In some contexts of query, there are sufficient expectations for the sequence of the queries, which may be exploited for efficient data structures or for computational computationally computed estimates. For example, in some cases it is important to know the worst case for the whole time for the whole sequence of N queries, rather than for a single query. See also ” amortized analysis “.

Numerical computational geometry

Main article: computer-aided geometric design

This branch is also known as geometric modeling and computer-aided geometric design (CAGD).

Core problems are surface modeling and representation.

The most important instruments are curves and parametric surfaces , such as Bezier curves , spline curves and surfaces. An important non-parametric approach is the level set method .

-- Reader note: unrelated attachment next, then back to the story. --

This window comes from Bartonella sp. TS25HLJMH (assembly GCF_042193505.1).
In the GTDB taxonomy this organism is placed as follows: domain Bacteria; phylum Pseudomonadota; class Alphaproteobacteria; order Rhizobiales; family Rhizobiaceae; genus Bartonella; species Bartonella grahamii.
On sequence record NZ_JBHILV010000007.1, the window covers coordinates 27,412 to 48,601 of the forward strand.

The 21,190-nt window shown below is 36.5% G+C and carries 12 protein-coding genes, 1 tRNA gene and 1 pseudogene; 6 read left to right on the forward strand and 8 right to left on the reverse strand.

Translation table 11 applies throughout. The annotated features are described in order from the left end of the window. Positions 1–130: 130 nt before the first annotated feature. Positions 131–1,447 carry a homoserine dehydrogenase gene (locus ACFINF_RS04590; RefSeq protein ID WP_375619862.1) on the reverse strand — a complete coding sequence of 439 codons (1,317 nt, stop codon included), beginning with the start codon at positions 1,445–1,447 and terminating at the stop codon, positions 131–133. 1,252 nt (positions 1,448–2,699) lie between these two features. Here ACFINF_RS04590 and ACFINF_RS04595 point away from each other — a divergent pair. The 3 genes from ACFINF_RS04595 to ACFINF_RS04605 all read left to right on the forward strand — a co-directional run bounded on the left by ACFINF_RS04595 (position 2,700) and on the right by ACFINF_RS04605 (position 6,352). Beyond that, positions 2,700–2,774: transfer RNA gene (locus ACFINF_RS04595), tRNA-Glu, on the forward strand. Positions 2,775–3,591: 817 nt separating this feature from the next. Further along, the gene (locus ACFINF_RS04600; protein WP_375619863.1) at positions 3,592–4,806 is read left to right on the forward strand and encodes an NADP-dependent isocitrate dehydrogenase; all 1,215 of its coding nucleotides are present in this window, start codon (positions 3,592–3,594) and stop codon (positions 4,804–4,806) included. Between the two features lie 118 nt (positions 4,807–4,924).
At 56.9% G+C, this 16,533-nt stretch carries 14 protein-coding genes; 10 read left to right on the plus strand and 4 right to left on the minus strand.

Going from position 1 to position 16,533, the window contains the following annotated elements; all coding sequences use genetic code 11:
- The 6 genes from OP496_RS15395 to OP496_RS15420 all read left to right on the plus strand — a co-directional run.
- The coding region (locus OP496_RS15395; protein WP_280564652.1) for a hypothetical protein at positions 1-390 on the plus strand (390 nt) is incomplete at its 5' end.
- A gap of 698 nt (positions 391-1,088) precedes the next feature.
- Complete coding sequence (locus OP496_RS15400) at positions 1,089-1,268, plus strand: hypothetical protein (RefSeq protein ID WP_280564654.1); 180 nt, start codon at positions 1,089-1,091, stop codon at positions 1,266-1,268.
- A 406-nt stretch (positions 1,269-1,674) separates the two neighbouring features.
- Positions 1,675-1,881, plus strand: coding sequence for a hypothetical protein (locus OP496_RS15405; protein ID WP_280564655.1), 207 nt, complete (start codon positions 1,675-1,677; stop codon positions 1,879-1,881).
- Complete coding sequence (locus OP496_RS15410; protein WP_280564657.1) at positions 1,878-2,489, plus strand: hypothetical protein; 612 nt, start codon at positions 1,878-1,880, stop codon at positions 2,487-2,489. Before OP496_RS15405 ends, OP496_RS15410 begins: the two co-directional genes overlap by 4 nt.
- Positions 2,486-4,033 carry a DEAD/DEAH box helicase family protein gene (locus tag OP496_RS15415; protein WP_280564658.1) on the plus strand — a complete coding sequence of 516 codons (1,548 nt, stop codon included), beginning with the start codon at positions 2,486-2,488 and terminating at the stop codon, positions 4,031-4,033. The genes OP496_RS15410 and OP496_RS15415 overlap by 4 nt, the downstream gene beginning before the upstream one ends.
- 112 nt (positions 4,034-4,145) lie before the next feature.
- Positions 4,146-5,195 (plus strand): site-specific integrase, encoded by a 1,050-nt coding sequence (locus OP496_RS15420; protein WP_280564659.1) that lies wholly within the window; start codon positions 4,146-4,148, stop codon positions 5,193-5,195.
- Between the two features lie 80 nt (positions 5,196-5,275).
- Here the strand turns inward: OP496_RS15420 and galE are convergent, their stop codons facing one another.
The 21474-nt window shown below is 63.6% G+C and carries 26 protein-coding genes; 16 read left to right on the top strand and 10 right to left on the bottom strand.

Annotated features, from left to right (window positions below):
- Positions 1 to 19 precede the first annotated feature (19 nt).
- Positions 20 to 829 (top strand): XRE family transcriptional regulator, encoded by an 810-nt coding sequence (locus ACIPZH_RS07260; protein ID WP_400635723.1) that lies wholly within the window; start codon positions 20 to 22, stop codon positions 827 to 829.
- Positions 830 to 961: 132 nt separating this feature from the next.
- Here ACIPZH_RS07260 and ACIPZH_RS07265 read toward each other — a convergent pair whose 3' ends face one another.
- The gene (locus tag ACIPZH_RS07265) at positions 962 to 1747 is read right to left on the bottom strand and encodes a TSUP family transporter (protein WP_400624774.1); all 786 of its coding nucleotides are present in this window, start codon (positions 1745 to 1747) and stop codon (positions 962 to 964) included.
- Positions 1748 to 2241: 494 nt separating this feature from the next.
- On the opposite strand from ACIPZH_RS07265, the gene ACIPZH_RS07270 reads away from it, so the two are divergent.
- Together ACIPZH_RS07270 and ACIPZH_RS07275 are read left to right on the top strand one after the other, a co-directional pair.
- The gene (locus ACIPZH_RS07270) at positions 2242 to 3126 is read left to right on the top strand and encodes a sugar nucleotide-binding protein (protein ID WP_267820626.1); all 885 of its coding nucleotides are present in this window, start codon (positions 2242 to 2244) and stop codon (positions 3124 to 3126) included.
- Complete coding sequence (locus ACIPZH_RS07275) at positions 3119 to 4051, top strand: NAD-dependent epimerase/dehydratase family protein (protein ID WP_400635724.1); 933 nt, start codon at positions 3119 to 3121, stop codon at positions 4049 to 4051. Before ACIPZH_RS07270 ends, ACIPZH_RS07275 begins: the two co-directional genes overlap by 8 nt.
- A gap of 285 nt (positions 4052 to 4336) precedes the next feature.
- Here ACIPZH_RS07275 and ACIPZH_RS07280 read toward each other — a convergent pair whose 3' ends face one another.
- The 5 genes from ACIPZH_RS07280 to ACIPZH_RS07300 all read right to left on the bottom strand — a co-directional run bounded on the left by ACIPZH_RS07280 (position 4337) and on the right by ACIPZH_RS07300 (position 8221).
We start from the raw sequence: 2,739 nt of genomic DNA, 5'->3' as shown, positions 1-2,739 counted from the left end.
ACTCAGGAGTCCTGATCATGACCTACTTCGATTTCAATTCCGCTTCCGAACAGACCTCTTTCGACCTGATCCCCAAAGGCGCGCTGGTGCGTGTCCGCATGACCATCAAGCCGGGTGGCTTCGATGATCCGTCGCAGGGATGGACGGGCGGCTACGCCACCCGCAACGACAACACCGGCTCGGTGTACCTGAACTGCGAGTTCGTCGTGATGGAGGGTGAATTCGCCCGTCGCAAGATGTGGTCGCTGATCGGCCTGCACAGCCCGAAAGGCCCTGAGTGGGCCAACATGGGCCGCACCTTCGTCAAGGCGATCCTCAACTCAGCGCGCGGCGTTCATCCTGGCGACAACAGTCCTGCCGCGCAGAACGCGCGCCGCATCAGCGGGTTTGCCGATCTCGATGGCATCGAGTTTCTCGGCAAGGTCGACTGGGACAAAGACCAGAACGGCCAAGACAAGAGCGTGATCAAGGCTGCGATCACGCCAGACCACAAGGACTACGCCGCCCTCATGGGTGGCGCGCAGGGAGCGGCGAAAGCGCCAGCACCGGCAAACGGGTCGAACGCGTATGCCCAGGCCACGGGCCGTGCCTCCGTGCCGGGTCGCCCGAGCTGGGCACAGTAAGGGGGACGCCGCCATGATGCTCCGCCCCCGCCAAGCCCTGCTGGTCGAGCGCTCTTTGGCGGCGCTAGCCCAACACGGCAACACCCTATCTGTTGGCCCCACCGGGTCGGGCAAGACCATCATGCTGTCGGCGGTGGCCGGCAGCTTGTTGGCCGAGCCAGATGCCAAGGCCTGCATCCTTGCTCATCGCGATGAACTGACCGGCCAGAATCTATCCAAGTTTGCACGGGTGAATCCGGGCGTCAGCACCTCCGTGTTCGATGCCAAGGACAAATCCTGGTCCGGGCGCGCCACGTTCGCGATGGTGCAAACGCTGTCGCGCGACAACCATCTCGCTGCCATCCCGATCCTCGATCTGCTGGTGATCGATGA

Application areas include shipbuilding, aircraft, and automotive industries. The modern ubiquity and power of computers that even perfume bottles and shampoo dispensers are designed using the techniques of a shipbuilders of the 1960s.

See also

  • List of combinatorial computational geometry topics
  • List of numerical computational geometry topics
  • CAD / CAM / CAE
  • List of geometric algorithms
  • Solid modeling
  • Computational topology
  • Digital geometry
  • Discrete geometry (combinatorial geometry)
  • Space partitioning
  • Tricomplex number
  • Wikiversity: Topic: Computational geometry
  • Wikiversity: Computer-aided geometric design


  1. Jump up^ Franco P. Preparata and Michael Ian Shamos (1985). Computational Geometry – An Introduction . Springer-Verlag . 1st edition: ISBN  0-387-96131-3 ; 2nd printing, corrected and expanded, 1988: ISBN  3-540-96131-3 .
  2. Jump up^ AR Forrest, “Computational geometry”,Proc. Royal Society London, 321, series 4, 187-195 (1971)
  3. Jump up^ S. Khuller and Y. Matias. A simple randomized sieve algorithm for the closest-pair problem. Inf. Comput., 118 (1): 34-37,1995